I’m sure that if, okay, when, I re-read this, I’ll have another set of three favorites from each section, and that’s one of the things I love most about books like this. My absolute favorite books are books that I can pick up on a whim and think, “It’s a great time to read this again.” And now that I’ve decided I want to read books on the regular again, this is definitely going to hang out in the rotation and on the top of my list of books to recommend to basically everyone I know. There are many people in my life that I know can use a read through of this book.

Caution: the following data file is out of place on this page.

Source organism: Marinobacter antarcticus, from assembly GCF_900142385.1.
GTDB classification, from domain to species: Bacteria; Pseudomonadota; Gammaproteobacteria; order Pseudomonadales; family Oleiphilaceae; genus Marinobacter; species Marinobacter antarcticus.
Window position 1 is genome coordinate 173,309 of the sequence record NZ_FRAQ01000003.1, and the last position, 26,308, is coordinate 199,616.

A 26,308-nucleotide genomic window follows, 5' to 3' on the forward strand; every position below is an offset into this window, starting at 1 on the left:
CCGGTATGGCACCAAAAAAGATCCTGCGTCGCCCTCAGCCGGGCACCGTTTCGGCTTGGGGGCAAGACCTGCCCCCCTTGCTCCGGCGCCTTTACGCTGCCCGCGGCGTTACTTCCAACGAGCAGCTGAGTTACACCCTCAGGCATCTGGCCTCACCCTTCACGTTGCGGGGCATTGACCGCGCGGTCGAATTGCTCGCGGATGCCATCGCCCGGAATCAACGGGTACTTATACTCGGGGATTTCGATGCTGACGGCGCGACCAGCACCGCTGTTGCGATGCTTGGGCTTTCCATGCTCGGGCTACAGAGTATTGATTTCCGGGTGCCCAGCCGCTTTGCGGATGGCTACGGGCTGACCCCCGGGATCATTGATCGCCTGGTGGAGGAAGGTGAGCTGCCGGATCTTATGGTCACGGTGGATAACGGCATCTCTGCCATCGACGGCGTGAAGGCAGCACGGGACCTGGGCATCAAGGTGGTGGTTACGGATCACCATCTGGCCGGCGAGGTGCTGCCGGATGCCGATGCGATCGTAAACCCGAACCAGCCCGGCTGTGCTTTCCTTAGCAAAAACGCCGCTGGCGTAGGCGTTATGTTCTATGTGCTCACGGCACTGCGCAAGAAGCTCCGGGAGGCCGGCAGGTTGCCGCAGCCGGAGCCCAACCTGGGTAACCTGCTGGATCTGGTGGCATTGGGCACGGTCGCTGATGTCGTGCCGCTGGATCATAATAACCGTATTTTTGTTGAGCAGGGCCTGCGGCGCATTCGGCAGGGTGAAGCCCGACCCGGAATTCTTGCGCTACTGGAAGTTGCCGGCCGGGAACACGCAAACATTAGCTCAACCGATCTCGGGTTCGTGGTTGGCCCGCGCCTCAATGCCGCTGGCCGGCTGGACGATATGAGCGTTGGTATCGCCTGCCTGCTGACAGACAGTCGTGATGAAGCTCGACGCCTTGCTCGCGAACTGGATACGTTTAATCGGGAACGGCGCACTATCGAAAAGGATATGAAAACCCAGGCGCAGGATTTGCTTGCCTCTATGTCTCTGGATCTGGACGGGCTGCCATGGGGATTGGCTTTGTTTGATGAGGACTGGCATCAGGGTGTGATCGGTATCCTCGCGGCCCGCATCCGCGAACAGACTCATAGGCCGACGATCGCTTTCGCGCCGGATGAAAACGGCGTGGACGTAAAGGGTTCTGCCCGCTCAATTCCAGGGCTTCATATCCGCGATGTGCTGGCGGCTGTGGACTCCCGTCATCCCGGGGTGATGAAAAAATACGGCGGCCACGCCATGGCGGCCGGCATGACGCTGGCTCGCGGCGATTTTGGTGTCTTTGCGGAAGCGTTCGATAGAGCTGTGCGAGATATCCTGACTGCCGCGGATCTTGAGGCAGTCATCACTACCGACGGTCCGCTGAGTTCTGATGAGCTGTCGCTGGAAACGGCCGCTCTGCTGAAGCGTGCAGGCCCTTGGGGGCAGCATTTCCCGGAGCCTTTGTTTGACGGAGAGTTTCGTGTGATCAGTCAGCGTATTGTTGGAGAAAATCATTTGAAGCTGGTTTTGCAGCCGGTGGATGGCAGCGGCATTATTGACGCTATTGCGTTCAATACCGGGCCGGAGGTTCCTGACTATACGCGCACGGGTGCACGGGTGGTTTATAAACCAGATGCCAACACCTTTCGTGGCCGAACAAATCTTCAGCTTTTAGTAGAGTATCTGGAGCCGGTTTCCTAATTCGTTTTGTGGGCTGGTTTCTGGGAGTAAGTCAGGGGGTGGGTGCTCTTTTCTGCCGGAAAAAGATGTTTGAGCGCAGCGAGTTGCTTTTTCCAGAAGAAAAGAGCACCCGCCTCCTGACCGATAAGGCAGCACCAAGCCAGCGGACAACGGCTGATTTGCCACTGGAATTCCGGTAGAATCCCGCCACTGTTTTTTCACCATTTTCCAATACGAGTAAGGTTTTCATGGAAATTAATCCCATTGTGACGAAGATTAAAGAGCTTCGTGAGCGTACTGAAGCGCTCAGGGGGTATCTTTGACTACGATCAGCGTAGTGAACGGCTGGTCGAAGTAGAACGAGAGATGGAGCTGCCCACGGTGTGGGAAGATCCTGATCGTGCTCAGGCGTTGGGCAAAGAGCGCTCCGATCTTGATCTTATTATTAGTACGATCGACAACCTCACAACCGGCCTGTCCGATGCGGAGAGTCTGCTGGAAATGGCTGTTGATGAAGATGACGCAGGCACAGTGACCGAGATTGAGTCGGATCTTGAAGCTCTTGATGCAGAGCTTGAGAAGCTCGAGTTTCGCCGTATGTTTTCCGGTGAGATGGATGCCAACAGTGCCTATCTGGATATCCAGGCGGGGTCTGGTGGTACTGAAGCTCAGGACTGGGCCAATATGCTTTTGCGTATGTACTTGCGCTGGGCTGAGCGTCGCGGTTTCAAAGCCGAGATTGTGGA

I will move mountains, and so can you.

Once again, you can buy a hard copy of This Is How You Survive on Amazon for $7.00. Don’t forget to grab a pen, because there’s nothing wrong with marking up a good book, so you can flip right back to the parts of the collection that you need most. Lana Rafaela Cindric is a writer, a big fan of cryptozoology, neon, black holes, and will one day achieve her dream of running into a waddle of penguins screaming at the top of her lungs. You can subscribe to her collection, Weird & Wonderful, her monthly newsletter, here.

Don’t forget to check out the rest of my Reading Recommendations, and also don’t forget to join the Facebook Group to chime in with your favorite book. I’m all about expanding my To Be Read list, so if you have a book you think would be up my eclectic alley, let me know!

Click below to get your copy of This Is How You Survive

Want more prompts? Check out the Prompt Library.